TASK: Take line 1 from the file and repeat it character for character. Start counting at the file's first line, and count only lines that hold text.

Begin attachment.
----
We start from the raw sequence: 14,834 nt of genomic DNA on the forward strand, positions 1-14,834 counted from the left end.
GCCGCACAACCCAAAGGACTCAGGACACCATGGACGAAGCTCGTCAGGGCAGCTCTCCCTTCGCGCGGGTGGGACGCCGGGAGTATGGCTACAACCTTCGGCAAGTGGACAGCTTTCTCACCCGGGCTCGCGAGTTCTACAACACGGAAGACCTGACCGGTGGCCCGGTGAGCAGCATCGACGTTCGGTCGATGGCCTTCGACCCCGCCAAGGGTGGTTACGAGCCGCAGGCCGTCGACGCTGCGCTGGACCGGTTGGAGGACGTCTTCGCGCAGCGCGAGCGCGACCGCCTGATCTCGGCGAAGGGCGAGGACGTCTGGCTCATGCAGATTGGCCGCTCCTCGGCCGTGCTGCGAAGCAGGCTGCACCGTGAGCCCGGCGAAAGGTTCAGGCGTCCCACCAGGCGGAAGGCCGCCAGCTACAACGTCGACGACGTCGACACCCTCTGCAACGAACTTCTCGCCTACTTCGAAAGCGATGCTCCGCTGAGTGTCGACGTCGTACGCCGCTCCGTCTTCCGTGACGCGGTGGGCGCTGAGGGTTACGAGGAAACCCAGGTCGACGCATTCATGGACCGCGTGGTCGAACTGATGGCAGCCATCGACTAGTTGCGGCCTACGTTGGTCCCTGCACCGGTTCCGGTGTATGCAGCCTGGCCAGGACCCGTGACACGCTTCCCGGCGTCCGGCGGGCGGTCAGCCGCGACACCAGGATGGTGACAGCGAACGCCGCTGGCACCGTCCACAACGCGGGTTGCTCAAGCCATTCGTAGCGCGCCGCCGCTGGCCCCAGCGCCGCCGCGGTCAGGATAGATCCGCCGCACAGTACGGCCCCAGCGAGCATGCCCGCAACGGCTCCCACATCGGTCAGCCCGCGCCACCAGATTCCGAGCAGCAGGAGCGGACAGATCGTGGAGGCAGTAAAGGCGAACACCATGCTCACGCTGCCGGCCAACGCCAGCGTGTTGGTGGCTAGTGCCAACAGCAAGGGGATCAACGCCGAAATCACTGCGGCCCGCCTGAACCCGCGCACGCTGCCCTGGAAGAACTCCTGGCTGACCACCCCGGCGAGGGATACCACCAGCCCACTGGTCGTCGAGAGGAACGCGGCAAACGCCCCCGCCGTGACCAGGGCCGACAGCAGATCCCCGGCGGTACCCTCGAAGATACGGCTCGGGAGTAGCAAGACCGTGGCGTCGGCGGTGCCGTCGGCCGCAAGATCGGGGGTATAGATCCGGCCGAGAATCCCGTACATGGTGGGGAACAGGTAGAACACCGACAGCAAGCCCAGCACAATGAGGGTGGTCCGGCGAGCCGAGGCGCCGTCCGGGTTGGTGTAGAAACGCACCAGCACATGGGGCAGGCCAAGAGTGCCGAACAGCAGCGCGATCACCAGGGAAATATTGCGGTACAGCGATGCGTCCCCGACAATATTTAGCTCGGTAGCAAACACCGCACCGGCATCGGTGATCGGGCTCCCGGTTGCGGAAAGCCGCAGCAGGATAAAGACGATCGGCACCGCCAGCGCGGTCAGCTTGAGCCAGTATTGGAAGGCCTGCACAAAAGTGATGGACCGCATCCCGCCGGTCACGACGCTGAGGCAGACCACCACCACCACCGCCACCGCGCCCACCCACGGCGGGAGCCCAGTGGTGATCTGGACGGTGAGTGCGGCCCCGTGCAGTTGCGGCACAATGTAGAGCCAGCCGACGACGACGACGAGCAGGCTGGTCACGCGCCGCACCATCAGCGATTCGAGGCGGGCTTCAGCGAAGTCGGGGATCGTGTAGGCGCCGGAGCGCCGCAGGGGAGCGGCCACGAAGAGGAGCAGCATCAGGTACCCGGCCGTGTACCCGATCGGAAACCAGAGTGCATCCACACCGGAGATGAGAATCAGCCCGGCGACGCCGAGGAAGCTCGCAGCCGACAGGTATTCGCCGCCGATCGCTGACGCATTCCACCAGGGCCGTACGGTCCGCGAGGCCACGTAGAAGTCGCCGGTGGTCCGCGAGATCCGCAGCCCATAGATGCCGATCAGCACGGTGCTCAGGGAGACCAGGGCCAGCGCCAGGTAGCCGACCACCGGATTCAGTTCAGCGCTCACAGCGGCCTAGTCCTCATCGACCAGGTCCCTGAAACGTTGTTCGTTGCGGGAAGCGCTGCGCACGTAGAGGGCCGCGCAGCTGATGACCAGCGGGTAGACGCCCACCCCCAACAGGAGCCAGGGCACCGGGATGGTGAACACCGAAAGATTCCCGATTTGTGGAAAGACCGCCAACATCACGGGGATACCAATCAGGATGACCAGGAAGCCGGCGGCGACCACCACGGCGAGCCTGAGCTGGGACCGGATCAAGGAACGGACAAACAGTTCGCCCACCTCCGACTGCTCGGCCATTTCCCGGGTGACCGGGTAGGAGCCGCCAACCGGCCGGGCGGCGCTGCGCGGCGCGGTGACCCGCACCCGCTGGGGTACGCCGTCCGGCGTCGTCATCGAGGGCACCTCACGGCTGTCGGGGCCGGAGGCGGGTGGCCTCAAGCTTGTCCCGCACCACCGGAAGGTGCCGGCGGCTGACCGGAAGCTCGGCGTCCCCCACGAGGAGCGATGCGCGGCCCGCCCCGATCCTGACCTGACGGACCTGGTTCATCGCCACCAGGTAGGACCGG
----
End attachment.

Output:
We start from the raw sequence: 14,834 nt of genomic DNA on the forward strand, positions 1-14,834 counted from the left end.